Caffeic acid phenethyl ester induced cell cycle arrest and growth inhibition in androgen-independent prostate cancer cells via regulation of Skp2, p53, p21Cip1 and p27Kip1
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Hui-Ping Lin1,*, Ching-Yu Lin2,*, Chieh Huo2,3,*, Ping-Hsuan Hsiao2,4,*, Liang-Cheng Su2, Shih Sheng Jiang1, Tzu-Min Chan5,6, Chung-Ho Chang2, Li-Tzong Chen1, Hsing-Jien Kung1,7, Horng-Dar Wang4, Chih-Pin Chuu2,8,9,10,11
1National Institute of Cancer Research, National Health Research Institutes, Miaoli, Taiwan, ROC
2Institute of Cellular and System Medicine, National Health Research Institutes, Miaoli, Taiwan, ROC
3Department of Life Sciences, National Central University, Taoyuan, Taiwan, ROC
4Institute of Biotechnology, National Tsing Hua University, Hsinchu City, Taiwan, ROC
5Department of Medical Education and Research, China Medical University Beigan Hospital, Yunlin, Taiwan, ROC
6Department of Medical Education and Research, China Medical University-An Nan Hospital, Tainan, Taiwan, ROC
7Institute of Molecular and Genomic Medicine, National Health Research Institutes, Miaoli County, Taiwan, ROC
8Graduate Institute of Basic Medical Science, China Medical University, Taichung, Taiwan, ROC
9Graduate Program for Aging, China Medical University, Taichung, Taiwan, ROC
10Biotechnology Center, National Chung Hsing University, Taichung, Taiwan, ROC
11Ph.D. Program in Environmental and Occupational Medicine, Kaohsiung Medical University, Kaohsiung City, Taiwan, ROC
*These authors have contributed equally to this work
Chih-Pin Chuu, e-mail: email@example.com
Keywords: Prostate cancer, caffeic acid phenethyl ester, cell cycle arrest, Skp2, p53
Received: September 18, 2014 Accepted: January 30, 2015 Published: February 16, 2015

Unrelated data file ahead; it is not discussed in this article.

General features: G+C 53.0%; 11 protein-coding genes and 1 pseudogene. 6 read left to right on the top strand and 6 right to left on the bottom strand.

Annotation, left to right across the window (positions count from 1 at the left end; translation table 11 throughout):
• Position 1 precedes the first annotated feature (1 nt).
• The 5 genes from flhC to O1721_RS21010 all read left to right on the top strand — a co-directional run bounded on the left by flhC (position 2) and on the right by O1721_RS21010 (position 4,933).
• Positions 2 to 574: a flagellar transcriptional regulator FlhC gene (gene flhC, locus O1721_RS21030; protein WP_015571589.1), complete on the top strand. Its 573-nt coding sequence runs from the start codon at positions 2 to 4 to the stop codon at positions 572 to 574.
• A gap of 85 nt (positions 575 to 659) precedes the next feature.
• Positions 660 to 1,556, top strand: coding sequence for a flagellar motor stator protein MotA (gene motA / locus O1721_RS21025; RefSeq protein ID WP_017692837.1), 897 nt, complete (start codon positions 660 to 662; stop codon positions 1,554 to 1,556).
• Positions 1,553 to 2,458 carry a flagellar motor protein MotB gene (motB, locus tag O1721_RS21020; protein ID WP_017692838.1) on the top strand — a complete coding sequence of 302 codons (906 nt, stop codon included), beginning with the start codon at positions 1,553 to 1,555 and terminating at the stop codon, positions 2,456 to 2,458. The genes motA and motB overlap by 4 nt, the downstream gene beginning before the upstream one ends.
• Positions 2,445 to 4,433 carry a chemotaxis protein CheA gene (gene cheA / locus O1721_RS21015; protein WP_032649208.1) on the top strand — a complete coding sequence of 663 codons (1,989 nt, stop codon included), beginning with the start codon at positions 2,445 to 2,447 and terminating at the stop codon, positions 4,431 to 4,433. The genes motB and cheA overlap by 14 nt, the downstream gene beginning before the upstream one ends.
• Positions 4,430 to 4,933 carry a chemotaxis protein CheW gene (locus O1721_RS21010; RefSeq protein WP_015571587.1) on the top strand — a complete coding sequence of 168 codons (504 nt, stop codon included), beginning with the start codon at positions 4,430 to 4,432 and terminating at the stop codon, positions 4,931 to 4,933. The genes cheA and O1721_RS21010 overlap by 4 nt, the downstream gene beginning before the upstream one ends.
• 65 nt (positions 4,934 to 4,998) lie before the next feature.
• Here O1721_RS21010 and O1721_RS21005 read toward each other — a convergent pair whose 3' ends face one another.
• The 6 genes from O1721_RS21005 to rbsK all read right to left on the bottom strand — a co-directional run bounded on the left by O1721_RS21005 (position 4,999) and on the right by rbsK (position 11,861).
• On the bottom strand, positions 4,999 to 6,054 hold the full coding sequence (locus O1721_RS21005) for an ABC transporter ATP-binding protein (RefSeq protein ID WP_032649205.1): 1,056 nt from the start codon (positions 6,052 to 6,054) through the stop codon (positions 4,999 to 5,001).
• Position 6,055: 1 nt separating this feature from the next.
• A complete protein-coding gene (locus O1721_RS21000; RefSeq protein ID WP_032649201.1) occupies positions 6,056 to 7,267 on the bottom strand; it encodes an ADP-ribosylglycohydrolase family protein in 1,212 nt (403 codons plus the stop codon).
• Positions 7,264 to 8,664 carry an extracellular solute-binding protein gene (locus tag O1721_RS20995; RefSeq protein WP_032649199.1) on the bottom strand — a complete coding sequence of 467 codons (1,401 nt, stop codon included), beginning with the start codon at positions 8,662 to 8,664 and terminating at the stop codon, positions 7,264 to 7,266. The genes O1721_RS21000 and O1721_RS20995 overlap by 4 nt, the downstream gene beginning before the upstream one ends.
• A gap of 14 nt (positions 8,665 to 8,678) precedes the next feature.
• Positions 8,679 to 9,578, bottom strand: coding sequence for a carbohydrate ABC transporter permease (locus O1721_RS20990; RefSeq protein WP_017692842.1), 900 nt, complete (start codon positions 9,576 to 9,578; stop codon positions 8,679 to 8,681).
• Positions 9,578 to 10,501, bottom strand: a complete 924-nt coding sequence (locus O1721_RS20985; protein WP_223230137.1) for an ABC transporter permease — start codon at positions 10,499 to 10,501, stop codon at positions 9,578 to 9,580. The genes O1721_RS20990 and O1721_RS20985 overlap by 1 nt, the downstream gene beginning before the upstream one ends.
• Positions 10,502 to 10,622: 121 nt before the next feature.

Prostate cancer (PCa) patients receiving the androgen ablation therapy ultimately develop recurrent castration-resistant prostate cancer (CRPC) within 1–3 years. Treatment with caffeic acid phenethyl ester (CAPE) suppressed cell survival and proliferation via induction of G1 or G2/M cell cycle arrest in LNCaP 104-R1, DU-145, 22Rv1, and C4–2 CRPC cells. CAPE treatment also inhibited soft agar colony formation and retarded nude mice xenograft growth of LNCaP 104-R1 cells. We identified that CAPE treatment significantly reduced protein abundance of Skp2, Cdk2, Cdk4, Cdk7, Rb, phospho-Rb S807/811, cyclin A, cyclin D1, cyclin H, E2F1, c-Myc, SGK, phospho-p70S6kinase T421/S424, phospho-mTOR Ser2481, phospho-GSK3α Ser21, but induced p21Cip1, p27Kip1, ATF4, cyclin E, p53, TRIB3, phospho-p53 (Ser6, Ser33, Ser46, Ser392), phospho-p38 MAPK Thr180/Tyr182, Chk1, Chk2, phospho-ATM S1981, phospho-ATR S428, and phospho-p90RSK Ser380. CAPE treatment decreased Skp2 and Akt1 protein expression in LNCaP 104-R1 tumors as compared to control group. Overexpression of Skp2, or siRNA knockdown of p21Cip1, p27Kip1, or p53 blocked suppressive effect of CAPE treatment. Co-treatment of CAPE with PI3K inhibitor LY294002 or Bcl-2 inhibitor ABT737 showed synergistic suppressive effects. Our finding suggested that CAPE treatment induced cell cycle arrest and growth inhibition in CRPC cells via regulation of Skp2, p53, p21Cip1, and p27Kip1.
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